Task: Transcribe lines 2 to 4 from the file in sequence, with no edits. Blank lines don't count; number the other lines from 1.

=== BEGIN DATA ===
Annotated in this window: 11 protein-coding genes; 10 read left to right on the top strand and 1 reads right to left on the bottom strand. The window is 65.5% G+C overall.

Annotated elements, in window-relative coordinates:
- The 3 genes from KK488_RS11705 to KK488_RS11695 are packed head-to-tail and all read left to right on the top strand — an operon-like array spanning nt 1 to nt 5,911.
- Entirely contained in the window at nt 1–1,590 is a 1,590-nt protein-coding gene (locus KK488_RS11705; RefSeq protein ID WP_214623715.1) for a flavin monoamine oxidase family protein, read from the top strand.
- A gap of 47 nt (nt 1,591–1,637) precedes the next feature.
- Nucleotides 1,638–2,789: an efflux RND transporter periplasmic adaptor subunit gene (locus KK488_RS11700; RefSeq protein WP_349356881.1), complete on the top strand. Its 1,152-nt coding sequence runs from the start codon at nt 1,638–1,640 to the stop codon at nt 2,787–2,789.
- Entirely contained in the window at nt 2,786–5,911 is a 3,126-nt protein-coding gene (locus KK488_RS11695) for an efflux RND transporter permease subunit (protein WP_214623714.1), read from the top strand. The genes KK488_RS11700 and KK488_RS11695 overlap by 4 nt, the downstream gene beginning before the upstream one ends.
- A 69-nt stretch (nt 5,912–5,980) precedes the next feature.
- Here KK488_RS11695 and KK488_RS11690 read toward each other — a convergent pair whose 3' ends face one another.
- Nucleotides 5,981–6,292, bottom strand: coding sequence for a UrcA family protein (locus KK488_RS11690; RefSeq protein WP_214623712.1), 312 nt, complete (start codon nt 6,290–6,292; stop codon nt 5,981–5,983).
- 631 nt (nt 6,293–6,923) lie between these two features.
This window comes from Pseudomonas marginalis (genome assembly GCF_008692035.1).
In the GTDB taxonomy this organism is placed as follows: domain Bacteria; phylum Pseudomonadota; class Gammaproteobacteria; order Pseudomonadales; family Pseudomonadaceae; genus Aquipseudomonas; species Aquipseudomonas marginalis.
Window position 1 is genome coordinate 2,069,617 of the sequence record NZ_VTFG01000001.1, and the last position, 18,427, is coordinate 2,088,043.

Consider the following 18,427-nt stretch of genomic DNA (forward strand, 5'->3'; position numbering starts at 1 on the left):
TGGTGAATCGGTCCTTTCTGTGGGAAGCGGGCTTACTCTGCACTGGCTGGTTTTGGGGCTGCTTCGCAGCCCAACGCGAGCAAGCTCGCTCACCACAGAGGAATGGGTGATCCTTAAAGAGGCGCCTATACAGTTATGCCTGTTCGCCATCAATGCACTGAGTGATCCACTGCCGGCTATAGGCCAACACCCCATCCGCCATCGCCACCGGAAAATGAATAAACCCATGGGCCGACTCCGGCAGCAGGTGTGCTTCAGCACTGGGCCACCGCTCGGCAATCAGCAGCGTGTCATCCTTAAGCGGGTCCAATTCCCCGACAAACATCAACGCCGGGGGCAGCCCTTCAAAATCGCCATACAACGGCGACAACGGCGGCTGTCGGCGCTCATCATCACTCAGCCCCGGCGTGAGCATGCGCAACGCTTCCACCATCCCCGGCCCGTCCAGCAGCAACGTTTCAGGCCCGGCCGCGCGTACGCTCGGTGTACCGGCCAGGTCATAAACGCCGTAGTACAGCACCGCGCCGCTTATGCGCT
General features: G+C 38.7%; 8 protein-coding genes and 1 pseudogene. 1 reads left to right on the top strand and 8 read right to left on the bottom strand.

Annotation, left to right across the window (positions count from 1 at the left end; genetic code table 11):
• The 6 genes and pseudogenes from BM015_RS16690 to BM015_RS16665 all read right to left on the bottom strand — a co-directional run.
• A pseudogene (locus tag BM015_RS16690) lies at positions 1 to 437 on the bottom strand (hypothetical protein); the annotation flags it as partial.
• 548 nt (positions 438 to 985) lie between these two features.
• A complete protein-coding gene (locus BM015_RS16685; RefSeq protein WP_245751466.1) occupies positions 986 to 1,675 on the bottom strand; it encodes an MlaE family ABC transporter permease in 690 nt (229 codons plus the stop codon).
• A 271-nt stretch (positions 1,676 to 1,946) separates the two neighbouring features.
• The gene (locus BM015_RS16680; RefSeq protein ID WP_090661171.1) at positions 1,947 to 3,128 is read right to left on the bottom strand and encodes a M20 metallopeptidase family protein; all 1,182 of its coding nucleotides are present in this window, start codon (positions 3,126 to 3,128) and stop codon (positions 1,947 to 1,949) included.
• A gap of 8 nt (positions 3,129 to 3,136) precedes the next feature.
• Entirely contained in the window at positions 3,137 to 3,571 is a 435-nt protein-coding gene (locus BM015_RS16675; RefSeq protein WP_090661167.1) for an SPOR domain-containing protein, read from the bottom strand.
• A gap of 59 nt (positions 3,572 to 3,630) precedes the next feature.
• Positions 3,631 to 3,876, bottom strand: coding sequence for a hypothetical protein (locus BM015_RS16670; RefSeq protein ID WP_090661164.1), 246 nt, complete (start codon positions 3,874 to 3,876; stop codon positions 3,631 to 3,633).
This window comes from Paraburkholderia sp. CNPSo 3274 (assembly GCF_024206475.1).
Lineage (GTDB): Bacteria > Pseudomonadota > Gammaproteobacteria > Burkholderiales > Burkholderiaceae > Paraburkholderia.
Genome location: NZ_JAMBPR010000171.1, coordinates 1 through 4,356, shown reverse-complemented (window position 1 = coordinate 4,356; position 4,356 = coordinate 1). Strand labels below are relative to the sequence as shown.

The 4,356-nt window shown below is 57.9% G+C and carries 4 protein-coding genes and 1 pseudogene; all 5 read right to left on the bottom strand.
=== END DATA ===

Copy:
Annotated elements, in window-relative coordinates:
- The 3 genes from KK488_RS11705 to KK488_RS11695 are packed head-to-tail and all read left to right on the top strand — an operon-like array spanning nt 1 to nt 5,911.
- Entirely contained in the window at nt 1–1,590 is a 1,590-nt protein-coding gene (locus KK488_RS11705; RefSeq protein ID WP_214623715.1) for a flavin monoamine oxidase family protein, read from the top strand.